North Korea's Workers' Party is to hold its first congress in 35 years, it has been announced.
The meeting will "further strengthen the party... and enhance its leading role", an official announcement said.
It is unclear how significant the gathering will be as the body holds no official power, BBC Korea correspondent Stephen Evans reports.
There have been six congresses since the party came to power in 1945 - the last being held in 1980.
At the time, current ruler Kim Jong-un's grandfather, Kim Il-sung, was in charge. Kim Jong-il's appearance at the congress confirmed that he was in line to succeed his father as leader.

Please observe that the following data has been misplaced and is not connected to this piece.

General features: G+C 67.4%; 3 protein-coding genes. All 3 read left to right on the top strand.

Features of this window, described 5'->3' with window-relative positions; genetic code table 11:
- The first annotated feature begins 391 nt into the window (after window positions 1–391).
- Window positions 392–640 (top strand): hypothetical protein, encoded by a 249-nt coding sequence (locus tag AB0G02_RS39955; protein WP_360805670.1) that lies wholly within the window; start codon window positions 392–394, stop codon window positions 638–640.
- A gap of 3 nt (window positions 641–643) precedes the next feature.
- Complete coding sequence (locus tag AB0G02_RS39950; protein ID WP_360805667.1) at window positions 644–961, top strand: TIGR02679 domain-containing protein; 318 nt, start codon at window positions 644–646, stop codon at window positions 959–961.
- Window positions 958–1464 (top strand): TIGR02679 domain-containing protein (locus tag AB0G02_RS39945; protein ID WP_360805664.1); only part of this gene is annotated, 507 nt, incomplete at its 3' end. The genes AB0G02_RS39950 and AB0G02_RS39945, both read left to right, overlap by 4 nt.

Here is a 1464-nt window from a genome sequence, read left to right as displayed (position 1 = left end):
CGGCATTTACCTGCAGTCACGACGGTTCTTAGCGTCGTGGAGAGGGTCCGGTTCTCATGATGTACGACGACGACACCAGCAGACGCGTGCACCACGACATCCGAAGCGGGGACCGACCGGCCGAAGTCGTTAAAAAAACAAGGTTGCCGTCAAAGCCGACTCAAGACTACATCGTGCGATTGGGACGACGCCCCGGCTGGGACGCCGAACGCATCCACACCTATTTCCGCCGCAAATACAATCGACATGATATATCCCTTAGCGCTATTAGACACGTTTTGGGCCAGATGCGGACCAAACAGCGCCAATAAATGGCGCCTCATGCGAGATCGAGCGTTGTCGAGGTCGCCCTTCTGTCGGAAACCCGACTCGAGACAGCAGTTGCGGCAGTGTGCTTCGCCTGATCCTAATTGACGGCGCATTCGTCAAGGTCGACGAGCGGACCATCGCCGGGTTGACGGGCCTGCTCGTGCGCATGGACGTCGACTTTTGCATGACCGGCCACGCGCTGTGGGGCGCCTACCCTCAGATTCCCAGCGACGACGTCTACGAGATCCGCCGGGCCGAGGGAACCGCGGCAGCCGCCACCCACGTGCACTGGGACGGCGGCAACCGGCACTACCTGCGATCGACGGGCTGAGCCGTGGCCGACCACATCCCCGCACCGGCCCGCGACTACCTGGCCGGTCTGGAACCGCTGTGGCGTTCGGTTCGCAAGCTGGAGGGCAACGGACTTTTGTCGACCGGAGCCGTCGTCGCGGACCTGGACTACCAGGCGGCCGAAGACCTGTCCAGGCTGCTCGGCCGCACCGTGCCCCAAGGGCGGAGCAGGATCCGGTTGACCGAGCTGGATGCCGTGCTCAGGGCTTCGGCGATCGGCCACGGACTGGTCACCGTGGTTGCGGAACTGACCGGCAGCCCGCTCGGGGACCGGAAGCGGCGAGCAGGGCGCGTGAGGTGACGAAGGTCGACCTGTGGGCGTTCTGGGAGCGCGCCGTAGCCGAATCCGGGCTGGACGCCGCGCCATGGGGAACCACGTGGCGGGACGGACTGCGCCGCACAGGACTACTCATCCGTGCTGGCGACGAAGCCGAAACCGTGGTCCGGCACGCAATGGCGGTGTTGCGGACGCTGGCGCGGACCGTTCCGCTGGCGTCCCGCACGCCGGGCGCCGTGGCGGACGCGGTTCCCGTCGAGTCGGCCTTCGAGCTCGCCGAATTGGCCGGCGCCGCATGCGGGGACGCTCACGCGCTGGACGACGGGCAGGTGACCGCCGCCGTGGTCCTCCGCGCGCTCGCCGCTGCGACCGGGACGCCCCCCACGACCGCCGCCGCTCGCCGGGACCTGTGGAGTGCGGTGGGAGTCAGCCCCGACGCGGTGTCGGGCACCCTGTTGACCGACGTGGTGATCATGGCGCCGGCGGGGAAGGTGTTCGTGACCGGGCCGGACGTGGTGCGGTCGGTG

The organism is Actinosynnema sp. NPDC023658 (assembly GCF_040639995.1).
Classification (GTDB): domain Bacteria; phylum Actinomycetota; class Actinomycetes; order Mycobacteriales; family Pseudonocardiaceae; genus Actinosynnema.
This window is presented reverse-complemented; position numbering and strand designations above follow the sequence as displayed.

The meeting will be an opportunity to gauge whether policy in North Korea is changing, our correspondent says.
Other congresses have seen party officials elected, party regulations adopted and discussion of major policies.
The official announcement added the party was facing "the heavy yet sacred task" of building a "thriving" nation.